Just so we’re on the same page, this is how you define and use a struct:

struct NewsItem
{
    var title:String = ""
    var url:String = ""
}

var item = NewsItem()
item.title = "Comparing Classes vs. Structs in Swift"
item.url = "https://learnappmaking.com/classes-structs-comparison-swift-programming"

print(item)
// Output: NewsItem(title: "Comparing Classes vs. Structs in Swift", url: "https://learnappmaking.com/classes-structs-comparison-swift-programming")

As you can see, the syntax is effectively the same as for defining and using a class. Instead of class [name] { ... you write struct [name] { ....

Want to learn more about structs? Check out this article: Structs In Swift Explained

When Should You Use Classes?

It’s recommended to use a class if you need the specific features of a class. As noted before, classes have a few extra characteristics that structs don’t have:

  • Classes can inherit from another class, which you can’t do with structs. With classes, you can write class MyViewController : UIViewController to create a subclass of UIViewController. Conversely, structs can implement protocols.
  • Classes can be deinitialized, i.e. they can implement a deinit function, and you can make one or more references to the same class (i.e., classes are a reference type).
  • Classes come with the built-in notion of identity, because they’re reference types. With the identity operator === you can check if two references (variables, constants, properties, etc.) refer to the same object.

It’s important to note here that you need to use classes if you want to interop between Swift and Objective-C. If you need Objective-C interoperability, you’ll need to use classes. For example, if you want to use @objc and dynamic in a Realm data model, that model needs to be a class.

Next to reference vs. value types, inheritance is the most important difference between a class and a struct. With classes, you can clearly define a parent-child connection between subclass and superclass.

A few examples:

  • MyViewController inherits from UIViewController
  • MyTableViewController inherits from InfiniteTableViewController to adopt “infinite scrolling”, which in turn inherits from UITableViewController
  • Car and Bike both inherit from Vehicle, because they both use the same “basic” set of characteristics like numberOfWheels and speed.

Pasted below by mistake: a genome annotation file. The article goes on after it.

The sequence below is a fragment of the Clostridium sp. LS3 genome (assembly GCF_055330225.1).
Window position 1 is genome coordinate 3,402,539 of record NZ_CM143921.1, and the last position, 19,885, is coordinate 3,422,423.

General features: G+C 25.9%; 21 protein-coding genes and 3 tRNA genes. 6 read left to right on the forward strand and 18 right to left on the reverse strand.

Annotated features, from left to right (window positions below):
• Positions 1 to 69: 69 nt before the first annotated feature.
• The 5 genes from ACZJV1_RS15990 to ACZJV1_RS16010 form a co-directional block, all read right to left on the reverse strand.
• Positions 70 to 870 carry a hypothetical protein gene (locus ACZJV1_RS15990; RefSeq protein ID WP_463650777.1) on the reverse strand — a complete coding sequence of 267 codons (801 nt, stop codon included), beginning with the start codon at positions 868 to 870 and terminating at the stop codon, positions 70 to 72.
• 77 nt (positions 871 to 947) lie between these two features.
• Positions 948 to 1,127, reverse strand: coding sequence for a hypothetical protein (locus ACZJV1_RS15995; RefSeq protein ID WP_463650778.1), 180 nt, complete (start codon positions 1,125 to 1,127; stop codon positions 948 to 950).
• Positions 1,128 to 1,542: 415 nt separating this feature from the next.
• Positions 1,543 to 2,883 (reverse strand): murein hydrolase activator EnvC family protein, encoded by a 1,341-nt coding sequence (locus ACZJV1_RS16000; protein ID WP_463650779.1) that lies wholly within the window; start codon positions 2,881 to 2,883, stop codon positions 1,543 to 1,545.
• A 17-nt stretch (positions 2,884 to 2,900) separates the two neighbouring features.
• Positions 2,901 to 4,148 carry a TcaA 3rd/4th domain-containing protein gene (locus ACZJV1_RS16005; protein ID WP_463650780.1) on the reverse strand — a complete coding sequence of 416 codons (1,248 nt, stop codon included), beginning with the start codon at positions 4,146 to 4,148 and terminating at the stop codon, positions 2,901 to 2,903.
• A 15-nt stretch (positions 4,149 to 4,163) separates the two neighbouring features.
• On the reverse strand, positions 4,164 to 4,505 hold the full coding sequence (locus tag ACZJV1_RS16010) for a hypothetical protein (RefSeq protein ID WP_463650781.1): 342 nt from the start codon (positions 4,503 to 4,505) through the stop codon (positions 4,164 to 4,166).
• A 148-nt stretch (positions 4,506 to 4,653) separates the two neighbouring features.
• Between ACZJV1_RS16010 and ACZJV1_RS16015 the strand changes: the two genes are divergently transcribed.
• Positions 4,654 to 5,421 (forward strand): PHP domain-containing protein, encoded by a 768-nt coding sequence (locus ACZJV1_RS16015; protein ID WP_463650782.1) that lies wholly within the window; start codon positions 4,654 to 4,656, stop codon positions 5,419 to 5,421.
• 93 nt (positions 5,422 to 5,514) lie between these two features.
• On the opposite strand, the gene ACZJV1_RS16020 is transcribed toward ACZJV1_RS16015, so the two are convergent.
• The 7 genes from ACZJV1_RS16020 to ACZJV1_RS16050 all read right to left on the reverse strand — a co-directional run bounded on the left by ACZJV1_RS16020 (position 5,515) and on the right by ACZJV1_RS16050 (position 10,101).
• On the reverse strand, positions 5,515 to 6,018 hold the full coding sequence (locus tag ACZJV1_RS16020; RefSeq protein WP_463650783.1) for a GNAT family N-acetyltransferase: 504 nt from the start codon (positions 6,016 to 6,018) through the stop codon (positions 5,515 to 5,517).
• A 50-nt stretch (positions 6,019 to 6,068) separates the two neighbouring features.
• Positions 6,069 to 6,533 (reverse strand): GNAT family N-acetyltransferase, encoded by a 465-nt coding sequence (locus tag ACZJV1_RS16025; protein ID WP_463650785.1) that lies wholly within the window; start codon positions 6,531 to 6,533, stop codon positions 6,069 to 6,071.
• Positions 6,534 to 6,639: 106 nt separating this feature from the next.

In these last two examples lies a danger: you can end up with a whole bunch of inherited classes, that all “decorate” the subclass with different functionalities. Think about SuperCar and MuscleCar, that both inherit from Car, and from Vehicle.

It’s easy to get lost in which class inherits what, even though, at first sight, it makes sense to structure your classes like this. What if SuperCar inherits a function that it doesn’t need from Vehicle? What if you want to create a SuperBike, that’s similar to a SuperCar, but you can’t “inherit” or share those characteristics because they’re in different subclass-superclass hierarchies? In that case, it may make sense to use composition and Protocol-Oriented Programming.

Based on what we’ve discussed about identity and references, we can assert that it’s best to use classes in these scenarios:

  • When copying or comparing instances doesn’t make sense, e.g. with Window or UIViewController. It doesn’t make sense to copy an app window, since there’s only one active at a time, and it often doesn’t make sense to copy a view controller either – you’d just create a new one.
  • When the lifetime of an instance is tied to external effects, e.g. for DatabaseConnection or TemporaryFile. It doesn’t make sense to create two copies of a reference to a file on the disk, after all, they both reference the same data, and represent that data in code.
  • When instances are merely conduits for external states, e.g. for CGContext. Sometimes you need a helper or wrapper class to get things done: an API or a reference to an online resource. In those cases the class is only a conduit, something that passes along information, and it doesn’t make sense to create a copy of that.

To summarize, it’s smart to use classes if you need the features that only classes provide: inheritance, identity, Objective-C interoperability, and scenarios where copying a value doesn’t make sense.

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Further Reading

So… that’s structs vs. classes for ya! You learned this:

  • The differences and similarities between structs and classes
  • When it’s best to use structs, for example for simple data types
  • When it’s best to use classes, for example to use inheritance and identity

Want to learn more? Check out these resources:

Reinder de Vries

Reinder de Vries

Reinder de Vries is a professional iOS developer. He teaches app developers how to build their own apps at LearnAppMaking.com. Since 2009 he has developed a few dozen apps for iOS, worked for global brands and lead development at several startups. When he’s not coding, he enjoys strong espresso and traveling.